knowing the end was near kept the pace spirited. There was some double-track,
then fire-roads before entering Sturgis.
of the race was a bit surprising as we entered a development and out into a
water drainage ditch then the aqua duct of the drainage thru sturgis and under
the roads that dumped us right into the finish at the town park. We were
welcomed at the finish with custom pottery mugs and huge congratulations.
was a great adventure with tough goings, but well worth the effort. I was
super thrilled with my trophy that was an authentic painted buffalo
skull. Luckily the men's overall winner was from the area and offered to
mail it home for me. It was the ending to a perfect day in a great town
that overflowed with splendor and good vibes.”
a second place finish at the True Grit Epic, Alice Drobna, webcyclery, from
Bend, Oregon finished second in 9:52:12. Brenda Simril, Motor Mile Racing,
rolled in just six minutes later in 9:58:22 to take the third spot on the
podium. Simril is currently in second place overall behind Sornson in the
points having two other second place finishes and two third-place finishes this
year. "I had never been to South Dakota before, so I really had no idea what to
expect. It was way more "alpine" than I expected, with gorgeous
scenery. I was cursing the 5 am start the night before, but during the race I
was really grateful for it because we had nice cool temperatures and lots of
shade for half the race. I loved the rugged single track and awesome down hills,
and this race had the best hike-a-bike of the NUE series by far.”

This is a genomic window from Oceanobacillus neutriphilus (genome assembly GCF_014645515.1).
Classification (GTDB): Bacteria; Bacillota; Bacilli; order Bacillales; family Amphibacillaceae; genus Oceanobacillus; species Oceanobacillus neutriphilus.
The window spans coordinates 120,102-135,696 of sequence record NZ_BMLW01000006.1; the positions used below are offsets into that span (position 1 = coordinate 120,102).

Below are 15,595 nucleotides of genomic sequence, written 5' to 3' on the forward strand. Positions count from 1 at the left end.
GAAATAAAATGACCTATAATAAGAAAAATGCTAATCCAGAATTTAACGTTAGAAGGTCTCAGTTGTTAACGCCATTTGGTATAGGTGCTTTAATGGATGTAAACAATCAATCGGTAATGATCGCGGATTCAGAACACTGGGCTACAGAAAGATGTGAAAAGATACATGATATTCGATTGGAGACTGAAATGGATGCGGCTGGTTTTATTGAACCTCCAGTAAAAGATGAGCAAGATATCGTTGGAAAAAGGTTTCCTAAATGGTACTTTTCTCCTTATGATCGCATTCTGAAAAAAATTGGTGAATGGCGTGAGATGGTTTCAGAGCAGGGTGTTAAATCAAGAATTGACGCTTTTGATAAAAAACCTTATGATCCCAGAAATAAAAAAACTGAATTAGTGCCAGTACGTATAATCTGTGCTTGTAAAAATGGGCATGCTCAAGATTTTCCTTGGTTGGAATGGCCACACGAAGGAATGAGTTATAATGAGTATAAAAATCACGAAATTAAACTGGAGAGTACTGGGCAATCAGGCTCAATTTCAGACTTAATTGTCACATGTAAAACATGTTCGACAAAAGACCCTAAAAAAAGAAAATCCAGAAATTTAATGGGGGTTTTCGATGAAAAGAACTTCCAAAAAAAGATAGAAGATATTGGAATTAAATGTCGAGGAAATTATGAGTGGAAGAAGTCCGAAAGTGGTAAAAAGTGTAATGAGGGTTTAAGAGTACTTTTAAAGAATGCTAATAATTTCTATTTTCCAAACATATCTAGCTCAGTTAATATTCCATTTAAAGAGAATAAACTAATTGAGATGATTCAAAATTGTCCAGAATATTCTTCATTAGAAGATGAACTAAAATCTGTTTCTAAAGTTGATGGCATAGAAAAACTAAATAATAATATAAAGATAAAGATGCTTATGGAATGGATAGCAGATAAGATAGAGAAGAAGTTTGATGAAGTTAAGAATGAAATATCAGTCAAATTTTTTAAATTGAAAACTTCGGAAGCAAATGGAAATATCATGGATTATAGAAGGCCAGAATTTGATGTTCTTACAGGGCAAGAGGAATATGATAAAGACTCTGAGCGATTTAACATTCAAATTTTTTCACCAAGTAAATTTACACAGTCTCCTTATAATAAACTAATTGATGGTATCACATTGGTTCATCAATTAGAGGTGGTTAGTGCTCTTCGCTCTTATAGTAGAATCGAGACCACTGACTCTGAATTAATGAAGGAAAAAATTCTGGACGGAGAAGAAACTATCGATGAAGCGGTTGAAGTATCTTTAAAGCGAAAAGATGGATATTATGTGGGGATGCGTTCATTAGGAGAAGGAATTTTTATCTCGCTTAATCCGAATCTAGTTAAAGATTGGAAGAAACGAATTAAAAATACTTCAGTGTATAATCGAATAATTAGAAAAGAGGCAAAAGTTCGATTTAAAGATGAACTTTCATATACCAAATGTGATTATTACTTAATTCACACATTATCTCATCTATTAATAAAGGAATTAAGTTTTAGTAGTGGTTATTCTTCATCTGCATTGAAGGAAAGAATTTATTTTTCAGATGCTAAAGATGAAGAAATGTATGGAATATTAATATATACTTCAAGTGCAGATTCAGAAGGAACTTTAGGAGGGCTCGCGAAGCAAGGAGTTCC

place went to Linda Shin, Crankskins/Blacksmith Cycles, of Oakville, ON in
10:16:39. 34 year old Shin is a contender this year with a third place finish
at Cohutta and fifth place finish at the Wildcat 100. Denise Coppock, Titletown
Flyer, from Greenbay, WI took fifth in 10:45:20. Coppock finished sixth at True
Grit and fourth at Mohican this year.
Local racer, Meyer, gets his
first NUE Series win!
Meyer, Quarq/SRAM, from nearby Spearfish, SD, also known among cyclists for
co-founding Quarq, a producer of power meters, achieved his first NUE Series
victory in just 8:08:53. Jim is now
Technology Director for Quarz, a subsidiary of SRAM, and an elite age-group
triathlete, representing the United States in short and long course age-group
world championships. He is a three-time Ironman finisher, including the
Ironman® World Championship in Kailua-Kona, Hawaii in 2004. Since 2007, Jim has
focused on road racing and endurance MTB. He won the Solo 30 Men's category at
Breck Epic 2012 and finished second in the Open Men's category at La Ruta de